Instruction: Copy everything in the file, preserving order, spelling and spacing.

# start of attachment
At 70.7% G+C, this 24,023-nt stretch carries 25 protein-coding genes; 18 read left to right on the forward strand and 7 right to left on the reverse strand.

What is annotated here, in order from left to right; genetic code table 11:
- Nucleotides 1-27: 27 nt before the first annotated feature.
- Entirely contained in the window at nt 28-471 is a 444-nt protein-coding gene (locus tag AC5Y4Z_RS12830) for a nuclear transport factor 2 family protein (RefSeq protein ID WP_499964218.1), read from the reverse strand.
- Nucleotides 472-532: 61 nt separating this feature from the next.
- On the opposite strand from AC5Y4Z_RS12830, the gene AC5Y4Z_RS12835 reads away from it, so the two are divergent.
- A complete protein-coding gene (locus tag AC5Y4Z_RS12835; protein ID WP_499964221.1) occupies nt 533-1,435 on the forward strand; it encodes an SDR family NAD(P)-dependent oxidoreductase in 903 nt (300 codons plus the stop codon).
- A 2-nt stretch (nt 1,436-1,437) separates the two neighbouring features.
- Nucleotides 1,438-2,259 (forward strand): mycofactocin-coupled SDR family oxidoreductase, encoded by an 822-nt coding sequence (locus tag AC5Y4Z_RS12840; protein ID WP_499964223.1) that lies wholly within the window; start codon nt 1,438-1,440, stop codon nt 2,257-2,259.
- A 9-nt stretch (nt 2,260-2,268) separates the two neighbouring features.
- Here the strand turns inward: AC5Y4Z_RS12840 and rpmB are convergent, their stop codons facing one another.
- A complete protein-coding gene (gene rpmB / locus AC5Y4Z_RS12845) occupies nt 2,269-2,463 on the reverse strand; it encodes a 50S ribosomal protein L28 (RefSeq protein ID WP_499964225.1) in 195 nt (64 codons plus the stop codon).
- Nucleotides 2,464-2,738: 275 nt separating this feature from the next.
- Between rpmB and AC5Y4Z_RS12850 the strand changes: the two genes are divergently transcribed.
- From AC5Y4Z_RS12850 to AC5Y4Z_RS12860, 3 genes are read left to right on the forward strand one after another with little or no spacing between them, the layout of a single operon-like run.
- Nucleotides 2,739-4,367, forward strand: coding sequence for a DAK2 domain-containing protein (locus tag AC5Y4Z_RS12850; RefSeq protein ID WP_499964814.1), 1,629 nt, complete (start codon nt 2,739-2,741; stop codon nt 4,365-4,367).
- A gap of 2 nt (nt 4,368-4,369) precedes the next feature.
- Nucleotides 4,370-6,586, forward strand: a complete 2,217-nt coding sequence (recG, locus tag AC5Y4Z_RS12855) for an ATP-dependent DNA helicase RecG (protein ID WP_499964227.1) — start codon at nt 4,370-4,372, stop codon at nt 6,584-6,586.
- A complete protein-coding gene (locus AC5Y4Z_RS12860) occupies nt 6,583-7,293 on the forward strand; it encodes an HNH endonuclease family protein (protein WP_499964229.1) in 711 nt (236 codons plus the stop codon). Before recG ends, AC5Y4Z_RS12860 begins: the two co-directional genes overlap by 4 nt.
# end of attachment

At 70.7% G+C, this 24,023-nt stretch carries 25 protein-coding genes; 18 read left to right on the forward strand and 7 right to left on the reverse strand.

What is annotated here, in order from left to right; genetic code table 11:
- Nucleotides 1-27: 27 nt before the first annotated feature.
- Entirely contained in the window at nt 28-471 is a 444-nt protein-coding gene (locus tag AC5Y4Z_RS12830) for a nuclear transport factor 2 family protein (RefSeq protein ID WP_499964218.1), read from the reverse strand.
- Nucleotides 472-532: 61 nt separating this feature from the next.
- On the opposite strand from AC5Y4Z_RS12830, the gene AC5Y4Z_RS12835 reads away from it, so the two are divergent.
- A complete protein-coding gene (locus tag AC5Y4Z_RS12835; protein ID WP_499964221.1) occupies nt 533-1,435 on the forward strand; it encodes an SDR family NAD(P)-dependent oxidoreductase in 903 nt (300 codons plus the stop codon).
- A 2-nt stretch (nt 1,436-1,437) separates the two neighbouring features.
- Nucleotides 1,438-2,259 (forward strand): mycofactocin-coupled SDR family oxidoreductase, encoded by an 822-nt coding sequence (locus tag AC5Y4Z_RS12840; protein ID WP_499964223.1) that lies wholly within the window; start codon nt 1,438-1,440, stop codon nt 2,257-2,259.
- A 9-nt stretch (nt 2,260-2,268) separates the two neighbouring features.
- Here the strand turns inward: AC5Y4Z_RS12840 and rpmB are convergent, their stop codons facing one another.
- A complete protein-coding gene (gene rpmB / locus AC5Y4Z_RS12845) occupies nt 2,269-2,463 on the reverse strand; it encodes a 50S ribosomal protein L28 (RefSeq protein ID WP_499964225.1) in 195 nt (64 codons plus the stop codon).
- Nucleotides 2,464-2,738: 275 nt separating this feature from the next.
- Between rpmB and AC5Y4Z_RS12850 the strand changes: the two genes are divergently transcribed.
- From AC5Y4Z_RS12850 to AC5Y4Z_RS12860, 3 genes are read left to right on the forward strand one after another with little or no spacing between them, the layout of a single operon-like run.
- Nucleotides 2,739-4,367, forward strand: coding sequence for a DAK2 domain-containing protein (locus tag AC5Y4Z_RS12850; RefSeq protein ID WP_499964814.1), 1,629 nt, complete (start codon nt 2,739-2,741; stop codon nt 4,365-4,367).
- A gap of 2 nt (nt 4,368-4,369) precedes the next feature.
- Nucleotides 4,370-6,586, forward strand: a complete 2,217-nt coding sequence (recG, locus tag AC5Y4Z_RS12855) for an ATP-dependent DNA helicase RecG (protein ID WP_499964227.1) — start codon at nt 4,370-4,372, stop codon at nt 6,584-6,586.
- A complete protein-coding gene (locus AC5Y4Z_RS12860) occupies nt 6,583-7,293 on the forward strand; it encodes an HNH endonuclease family protein (protein WP_499964229.1) in 711 nt (236 codons plus the stop codon). Before recG ends, AC5Y4Z_RS12860 begins: the two co-directional genes overlap by 4 nt.